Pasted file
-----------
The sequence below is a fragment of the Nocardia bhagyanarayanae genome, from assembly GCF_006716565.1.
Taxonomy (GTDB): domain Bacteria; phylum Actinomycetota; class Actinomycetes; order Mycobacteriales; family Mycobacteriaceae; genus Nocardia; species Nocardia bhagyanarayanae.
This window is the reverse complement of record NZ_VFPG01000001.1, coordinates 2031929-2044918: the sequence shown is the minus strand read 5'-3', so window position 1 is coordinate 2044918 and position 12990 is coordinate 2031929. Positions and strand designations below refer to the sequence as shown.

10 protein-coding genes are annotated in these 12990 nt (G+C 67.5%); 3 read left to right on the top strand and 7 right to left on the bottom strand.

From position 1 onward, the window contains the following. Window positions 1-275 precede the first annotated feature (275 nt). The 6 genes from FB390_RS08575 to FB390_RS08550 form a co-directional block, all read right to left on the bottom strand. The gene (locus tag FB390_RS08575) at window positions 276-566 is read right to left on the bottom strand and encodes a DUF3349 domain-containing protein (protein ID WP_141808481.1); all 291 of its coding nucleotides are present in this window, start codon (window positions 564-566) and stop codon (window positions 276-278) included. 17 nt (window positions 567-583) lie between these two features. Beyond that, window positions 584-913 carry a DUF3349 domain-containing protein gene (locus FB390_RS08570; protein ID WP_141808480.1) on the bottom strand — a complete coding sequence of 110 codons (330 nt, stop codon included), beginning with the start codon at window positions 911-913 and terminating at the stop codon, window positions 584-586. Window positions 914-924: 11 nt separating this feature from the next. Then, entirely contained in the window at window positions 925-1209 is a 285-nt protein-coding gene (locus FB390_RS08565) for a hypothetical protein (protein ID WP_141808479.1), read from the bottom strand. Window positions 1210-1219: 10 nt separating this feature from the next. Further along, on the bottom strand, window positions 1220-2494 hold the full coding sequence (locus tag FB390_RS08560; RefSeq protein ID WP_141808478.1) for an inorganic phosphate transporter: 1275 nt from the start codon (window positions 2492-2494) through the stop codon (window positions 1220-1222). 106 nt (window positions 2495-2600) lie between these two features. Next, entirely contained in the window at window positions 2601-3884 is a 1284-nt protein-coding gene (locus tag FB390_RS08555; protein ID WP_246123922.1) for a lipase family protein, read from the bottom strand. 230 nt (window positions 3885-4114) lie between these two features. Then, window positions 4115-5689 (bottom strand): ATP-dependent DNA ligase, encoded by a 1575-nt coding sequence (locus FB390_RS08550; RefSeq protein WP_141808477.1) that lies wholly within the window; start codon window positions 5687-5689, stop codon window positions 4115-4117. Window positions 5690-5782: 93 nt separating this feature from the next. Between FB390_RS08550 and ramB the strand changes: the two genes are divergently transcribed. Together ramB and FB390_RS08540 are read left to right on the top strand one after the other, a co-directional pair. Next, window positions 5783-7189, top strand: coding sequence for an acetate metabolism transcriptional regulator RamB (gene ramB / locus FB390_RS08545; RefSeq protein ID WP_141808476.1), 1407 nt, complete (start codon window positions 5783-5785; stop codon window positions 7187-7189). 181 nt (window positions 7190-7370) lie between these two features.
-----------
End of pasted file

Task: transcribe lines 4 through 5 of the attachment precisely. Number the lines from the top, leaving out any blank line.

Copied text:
10 protein-coding genes are annotated in these 12990 nt (G+C 67.5%); 3 read left to right on the top strand and 7 right to left on the bottom strand.

From position 1 onward, the window contains the following. Window positions 1-275 precede the first annotated feature (275 nt). The 6 genes from FB390_RS08575 to FB390_RS08550 form a co-directional block, all read right to left on the bottom strand. The gene (locus tag FB390_RS08575) at window positions 276-566 is read right to left on the bottom strand and encodes a DUF3349 domain-containing protein (protein ID WP_141808481.1); all 291 of its coding nucleotides are present in this window, start codon (window positions 564-566) and stop codon (window positions 276-278) included. 17 nt (window positions 567-583) lie between these two features. Beyond that, window positions 584-913 carry a DUF3349 domain-containing protein gene (locus FB390_RS08570; protein ID WP_141808480.1) on the bottom strand — a complete coding sequence of 110 codons (330 nt, stop codon included), beginning with the start codon at window positions 911-913 and terminating at the stop codon, window positions 584-586. Window positions 914-924: 11 nt separating this feature from the next. Then, entirely contained in the window at window positions 925-1209 is a 285-nt protein-coding gene (locus FB390_RS08565) for a hypothetical protein (protein ID WP_141808479.1), read from the bottom strand. Window positions 1210-1219: 10 nt separating this feature from the next. Further along, on the bottom strand, window positions 1220-2494 hold the full coding sequence (locus tag FB390_RS08560; RefSeq protein ID WP_141808478.1) for an inorganic phosphate transporter: 1275 nt from the start codon (window positions 2492-2494) through the stop codon (window positions 1220-1222). 106 nt (window positions 2495-2600) lie between these two features. Next, entirely contained in the window at window positions 2601-3884 is a 1284-nt protein-coding gene (locus tag FB390_RS08555; protein ID WP_246123922.1) for a lipase family protein, read from the bottom strand. 230 nt (window positions 3885-4114) lie between these two features. Then, window positions 4115-5689 (bottom strand): ATP-dependent DNA ligase, encoded by a 1575-nt coding sequence (locus FB390_RS08550; RefSeq protein WP_141808477.1) that lies wholly within the window; start codon window positions 5687-5689, stop codon window positions 4115-4117. Window positions 5690-5782: 93 nt separating this feature from the next. Between FB390_RS08550 and ramB the strand changes: the two genes are divergently transcribed. Together ramB and FB390_RS08540 are read left to right on the top strand one after the other, a co-directional pair. Next, window positions 5783-7189, top strand: coding sequence for an acetate metabolism transcriptional regulator RamB (gene ramB / locus FB390_RS08545; RefSeq protein ID WP_141808476.1), 1407 nt, complete (start codon window positions 5783-5785; stop codon window positions 7187-7189). 181 nt (window positions 7190-7370) lie between these two features.